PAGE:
House Math Doesn't Add Up: Fasano
State Rep. Mike Fasano of Pasco County went through the math of the House's health plan and showed how any family poor enough to qualify for it would be unable to afford it.
But then the House Select Committee on the Patient Protection and Affordable Care Act passed it anyway, with Republicans all voting yes and Democrats no.
Elsewhere at the Capitol, protests of the House plan were being held. One group led a sit-in at the office of House Speaker Will Weatherford, R-Wesley Chapel, until he agreed to meet with them, according to the Associated Press.
The plan, called Florida Health Choices Plus, would theoretically cover up to 115,700 adults who have minor children or are disabled and have incomes up to the federal poverty level.
The federal poverty level this year is about $11,500 for one person, $15,500 for two people and $19,500 for a family of three. (For exact dollar amounts, see this chart.)
As Health News Florida has previously reported, the plan does not cover a majority of Florida's low-income uninsured, many of whom are either childless or middle-aged with no children under 18 still at home.
The plan would cost $237 million a year in state general-revenue funds, while turning down an average of over $5 billion a year in federal funds that would cover about 10 times as many people.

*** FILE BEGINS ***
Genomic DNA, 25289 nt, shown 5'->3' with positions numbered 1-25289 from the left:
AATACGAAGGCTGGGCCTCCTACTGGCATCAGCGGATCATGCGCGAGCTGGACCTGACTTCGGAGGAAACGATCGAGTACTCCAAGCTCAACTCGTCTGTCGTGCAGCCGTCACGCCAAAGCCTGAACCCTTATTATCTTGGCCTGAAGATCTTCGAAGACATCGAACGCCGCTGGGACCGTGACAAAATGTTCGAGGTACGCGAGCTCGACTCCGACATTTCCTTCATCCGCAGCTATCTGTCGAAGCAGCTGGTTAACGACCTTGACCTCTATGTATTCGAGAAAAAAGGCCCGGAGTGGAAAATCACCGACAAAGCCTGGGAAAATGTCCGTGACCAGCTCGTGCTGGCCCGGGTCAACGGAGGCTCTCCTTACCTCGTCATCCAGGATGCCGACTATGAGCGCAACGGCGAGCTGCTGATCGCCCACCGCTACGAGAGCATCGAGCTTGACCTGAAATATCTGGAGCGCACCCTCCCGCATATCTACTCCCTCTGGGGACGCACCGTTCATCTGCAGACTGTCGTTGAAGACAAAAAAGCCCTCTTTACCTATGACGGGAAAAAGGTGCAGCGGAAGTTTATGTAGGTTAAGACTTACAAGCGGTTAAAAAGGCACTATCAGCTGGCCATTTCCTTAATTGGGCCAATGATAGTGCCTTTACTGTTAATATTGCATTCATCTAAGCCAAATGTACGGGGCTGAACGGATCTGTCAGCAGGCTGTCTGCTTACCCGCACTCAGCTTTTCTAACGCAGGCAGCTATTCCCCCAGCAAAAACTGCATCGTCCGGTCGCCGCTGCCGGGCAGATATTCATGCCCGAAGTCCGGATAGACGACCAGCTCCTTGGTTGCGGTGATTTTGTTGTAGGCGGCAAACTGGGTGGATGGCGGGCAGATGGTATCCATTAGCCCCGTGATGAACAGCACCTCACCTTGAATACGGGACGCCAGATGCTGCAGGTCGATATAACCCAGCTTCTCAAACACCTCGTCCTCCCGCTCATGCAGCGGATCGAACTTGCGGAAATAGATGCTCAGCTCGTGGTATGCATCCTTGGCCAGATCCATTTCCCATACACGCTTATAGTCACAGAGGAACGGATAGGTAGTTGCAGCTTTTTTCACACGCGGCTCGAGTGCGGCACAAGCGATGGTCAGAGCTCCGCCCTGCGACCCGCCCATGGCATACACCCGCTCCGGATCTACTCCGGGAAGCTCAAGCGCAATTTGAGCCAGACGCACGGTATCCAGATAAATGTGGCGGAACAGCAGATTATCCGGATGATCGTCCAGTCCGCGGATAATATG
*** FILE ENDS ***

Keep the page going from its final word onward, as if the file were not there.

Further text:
The plan was developed by Rep. Richard Corcoran, R-Land O'Lakes, who chairs the House PPACA Committee. But it was presented by Rep. Travis Cummings, R-Orange Park.
He did not answer the math questions that Fasano raised; no one else tried, either. Fasano had tried to amend the bill to substitute Sen. Joe Negron's Healthy Florida plan, which would take federal funds to cover more than 1 million uninsured low-income Floridians.
Fasano, from New Port Richey, and Negron, from Stuart, are both Republicans, but they are not in agreement with the Republican House leaders. Neither are Senate President Don Gaetz nor Gov. Rick Scott, who are also Republicans.
Supporters of the House plan had three themes during the debate:
1) They don't want to accept any federal money because the federal government is not to be trusted to keep its word on the funds it's offering because it is "dysfunctional," as Rep. Kathleen Passidomo, R-Naples, put it.
2) They want to put people into the Floirda Health Choices Plus marketplace as an experiment to see whether they can drive down medical costs. Because those enrolling would be so poor they would have to shop around and bargain for the best deals, which they could pay for out of a health savings account, health-care providers would have an incentive to lower their rates, the thinking goes. And if providers' rates went down, insurance costs would go down, supporters said.
The Health Choices marketplace, which Sen. Aaron Bean also supports as a vehicle for enrolling low-income people, was created by the Legislature five years ago. It's still getting off the ground; no one is yet enrolled.
3) Medicaid, the joint federal-state program for low-income people, is worse than no insurance at all, some said. The federal funds would come through an expansion of Medicaid under the Affordable Care Act, and thus is not acceptable.